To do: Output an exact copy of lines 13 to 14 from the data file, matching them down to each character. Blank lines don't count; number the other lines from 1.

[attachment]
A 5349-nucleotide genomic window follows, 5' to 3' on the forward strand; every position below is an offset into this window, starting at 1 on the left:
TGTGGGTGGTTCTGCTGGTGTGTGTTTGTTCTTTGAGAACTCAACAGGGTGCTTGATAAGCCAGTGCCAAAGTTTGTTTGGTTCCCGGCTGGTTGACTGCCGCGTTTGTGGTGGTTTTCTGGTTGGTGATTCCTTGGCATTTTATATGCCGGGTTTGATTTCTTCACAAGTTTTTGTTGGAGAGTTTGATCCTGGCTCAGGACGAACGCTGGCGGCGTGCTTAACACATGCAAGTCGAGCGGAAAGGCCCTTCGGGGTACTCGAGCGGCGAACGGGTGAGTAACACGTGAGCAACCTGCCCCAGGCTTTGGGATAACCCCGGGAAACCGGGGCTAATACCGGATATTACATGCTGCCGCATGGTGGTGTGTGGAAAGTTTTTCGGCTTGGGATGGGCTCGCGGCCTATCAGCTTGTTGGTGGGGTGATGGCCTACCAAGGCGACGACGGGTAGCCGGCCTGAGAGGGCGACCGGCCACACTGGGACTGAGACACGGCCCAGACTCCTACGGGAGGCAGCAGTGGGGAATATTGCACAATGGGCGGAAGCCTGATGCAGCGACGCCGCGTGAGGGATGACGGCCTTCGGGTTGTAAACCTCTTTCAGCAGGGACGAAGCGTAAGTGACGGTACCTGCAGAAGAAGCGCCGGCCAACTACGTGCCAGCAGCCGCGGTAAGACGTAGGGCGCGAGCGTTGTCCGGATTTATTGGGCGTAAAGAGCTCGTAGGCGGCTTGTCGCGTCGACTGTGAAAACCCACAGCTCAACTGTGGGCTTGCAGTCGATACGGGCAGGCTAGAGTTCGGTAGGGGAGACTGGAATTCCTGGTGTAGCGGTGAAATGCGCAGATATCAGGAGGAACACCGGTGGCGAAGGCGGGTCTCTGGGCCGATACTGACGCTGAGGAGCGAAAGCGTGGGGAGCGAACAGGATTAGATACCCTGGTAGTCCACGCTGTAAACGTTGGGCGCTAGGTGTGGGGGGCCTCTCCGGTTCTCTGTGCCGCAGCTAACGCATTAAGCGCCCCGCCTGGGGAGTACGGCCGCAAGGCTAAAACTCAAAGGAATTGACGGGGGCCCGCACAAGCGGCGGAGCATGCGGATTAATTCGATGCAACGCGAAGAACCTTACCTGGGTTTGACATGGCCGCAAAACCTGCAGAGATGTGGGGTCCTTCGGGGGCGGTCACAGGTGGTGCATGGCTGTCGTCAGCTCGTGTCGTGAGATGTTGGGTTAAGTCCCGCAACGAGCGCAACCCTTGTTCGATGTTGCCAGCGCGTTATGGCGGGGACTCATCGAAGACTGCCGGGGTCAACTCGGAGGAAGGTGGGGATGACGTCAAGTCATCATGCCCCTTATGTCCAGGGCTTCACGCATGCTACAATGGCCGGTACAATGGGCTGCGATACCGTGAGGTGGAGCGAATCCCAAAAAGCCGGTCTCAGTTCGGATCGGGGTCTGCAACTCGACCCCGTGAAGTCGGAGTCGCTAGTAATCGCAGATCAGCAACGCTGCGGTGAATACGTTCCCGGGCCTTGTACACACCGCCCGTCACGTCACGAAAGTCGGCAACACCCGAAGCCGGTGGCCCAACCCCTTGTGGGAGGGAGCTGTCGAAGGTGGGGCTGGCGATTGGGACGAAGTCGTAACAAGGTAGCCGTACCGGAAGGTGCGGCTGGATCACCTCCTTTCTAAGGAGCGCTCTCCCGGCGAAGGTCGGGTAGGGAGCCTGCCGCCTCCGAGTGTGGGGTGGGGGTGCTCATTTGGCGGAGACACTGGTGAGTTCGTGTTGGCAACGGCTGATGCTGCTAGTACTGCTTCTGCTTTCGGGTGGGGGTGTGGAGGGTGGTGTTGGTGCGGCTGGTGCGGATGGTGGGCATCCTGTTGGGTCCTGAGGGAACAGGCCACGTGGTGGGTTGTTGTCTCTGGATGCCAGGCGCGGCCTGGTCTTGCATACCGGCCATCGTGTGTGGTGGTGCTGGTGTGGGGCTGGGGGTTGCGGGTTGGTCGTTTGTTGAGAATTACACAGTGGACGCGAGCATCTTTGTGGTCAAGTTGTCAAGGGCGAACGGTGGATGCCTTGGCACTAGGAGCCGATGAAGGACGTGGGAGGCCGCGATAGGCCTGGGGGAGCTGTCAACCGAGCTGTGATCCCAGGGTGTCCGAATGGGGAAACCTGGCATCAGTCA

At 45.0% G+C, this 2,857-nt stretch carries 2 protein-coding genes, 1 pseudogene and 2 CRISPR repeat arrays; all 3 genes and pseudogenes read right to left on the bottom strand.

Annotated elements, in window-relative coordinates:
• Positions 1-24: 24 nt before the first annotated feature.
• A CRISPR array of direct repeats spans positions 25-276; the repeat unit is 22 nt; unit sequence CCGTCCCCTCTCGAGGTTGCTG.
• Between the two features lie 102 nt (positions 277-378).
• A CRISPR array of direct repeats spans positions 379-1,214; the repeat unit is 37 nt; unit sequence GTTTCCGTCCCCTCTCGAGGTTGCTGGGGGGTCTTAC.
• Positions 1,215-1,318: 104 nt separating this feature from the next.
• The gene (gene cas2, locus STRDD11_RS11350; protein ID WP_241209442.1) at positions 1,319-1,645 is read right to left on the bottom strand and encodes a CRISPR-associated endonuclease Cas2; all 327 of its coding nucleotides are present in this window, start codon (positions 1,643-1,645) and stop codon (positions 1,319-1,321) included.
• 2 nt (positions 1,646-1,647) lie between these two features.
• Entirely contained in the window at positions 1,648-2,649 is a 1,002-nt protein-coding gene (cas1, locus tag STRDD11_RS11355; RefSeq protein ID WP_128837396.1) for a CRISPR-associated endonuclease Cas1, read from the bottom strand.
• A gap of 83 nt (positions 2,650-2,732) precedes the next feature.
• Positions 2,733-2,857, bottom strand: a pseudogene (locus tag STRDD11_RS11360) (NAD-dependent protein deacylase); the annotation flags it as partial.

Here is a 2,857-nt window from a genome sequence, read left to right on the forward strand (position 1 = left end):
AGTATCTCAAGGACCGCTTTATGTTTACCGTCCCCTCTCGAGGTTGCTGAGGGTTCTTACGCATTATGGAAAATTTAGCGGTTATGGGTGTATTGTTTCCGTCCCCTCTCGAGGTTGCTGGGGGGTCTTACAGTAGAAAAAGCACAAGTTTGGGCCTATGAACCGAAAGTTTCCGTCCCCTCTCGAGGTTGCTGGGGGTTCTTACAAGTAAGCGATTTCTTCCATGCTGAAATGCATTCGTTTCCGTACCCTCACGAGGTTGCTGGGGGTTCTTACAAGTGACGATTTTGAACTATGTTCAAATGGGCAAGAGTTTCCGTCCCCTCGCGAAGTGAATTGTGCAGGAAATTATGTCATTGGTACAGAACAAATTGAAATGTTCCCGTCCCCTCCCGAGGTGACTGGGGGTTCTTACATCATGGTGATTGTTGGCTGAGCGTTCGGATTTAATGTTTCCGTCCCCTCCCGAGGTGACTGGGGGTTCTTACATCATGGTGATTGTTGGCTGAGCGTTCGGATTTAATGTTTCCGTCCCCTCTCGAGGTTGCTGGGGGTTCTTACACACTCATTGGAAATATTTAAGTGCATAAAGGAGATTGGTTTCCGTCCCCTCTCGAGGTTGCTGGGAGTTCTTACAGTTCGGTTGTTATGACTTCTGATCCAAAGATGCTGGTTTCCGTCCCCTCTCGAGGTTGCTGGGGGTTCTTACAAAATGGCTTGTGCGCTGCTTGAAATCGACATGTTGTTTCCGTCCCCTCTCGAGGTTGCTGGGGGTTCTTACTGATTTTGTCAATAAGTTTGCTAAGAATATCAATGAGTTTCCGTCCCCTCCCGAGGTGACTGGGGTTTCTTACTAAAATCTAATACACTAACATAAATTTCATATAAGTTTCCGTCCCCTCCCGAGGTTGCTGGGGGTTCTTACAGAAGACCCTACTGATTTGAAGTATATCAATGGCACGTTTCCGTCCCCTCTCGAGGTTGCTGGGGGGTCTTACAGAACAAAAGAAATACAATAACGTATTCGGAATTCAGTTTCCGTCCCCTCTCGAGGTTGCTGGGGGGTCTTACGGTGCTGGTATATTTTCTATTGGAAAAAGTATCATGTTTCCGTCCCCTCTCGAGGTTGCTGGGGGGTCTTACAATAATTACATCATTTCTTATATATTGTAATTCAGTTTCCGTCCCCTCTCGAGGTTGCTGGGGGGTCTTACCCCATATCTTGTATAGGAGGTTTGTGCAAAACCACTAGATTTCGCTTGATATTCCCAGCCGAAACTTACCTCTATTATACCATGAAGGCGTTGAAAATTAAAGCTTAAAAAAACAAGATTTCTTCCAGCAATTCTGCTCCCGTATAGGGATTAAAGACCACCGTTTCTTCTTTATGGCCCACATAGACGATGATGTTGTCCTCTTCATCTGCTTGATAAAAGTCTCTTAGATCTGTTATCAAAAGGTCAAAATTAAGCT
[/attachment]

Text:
• A gap of 83 nt (positions 2,650-2,732) precedes the next feature.
• Positions 2,733-2,857, bottom strand: a pseudogene (locus tag STRDD11_RS11360) (NAD-dependent protein deacylase); the annotation flags it as partial.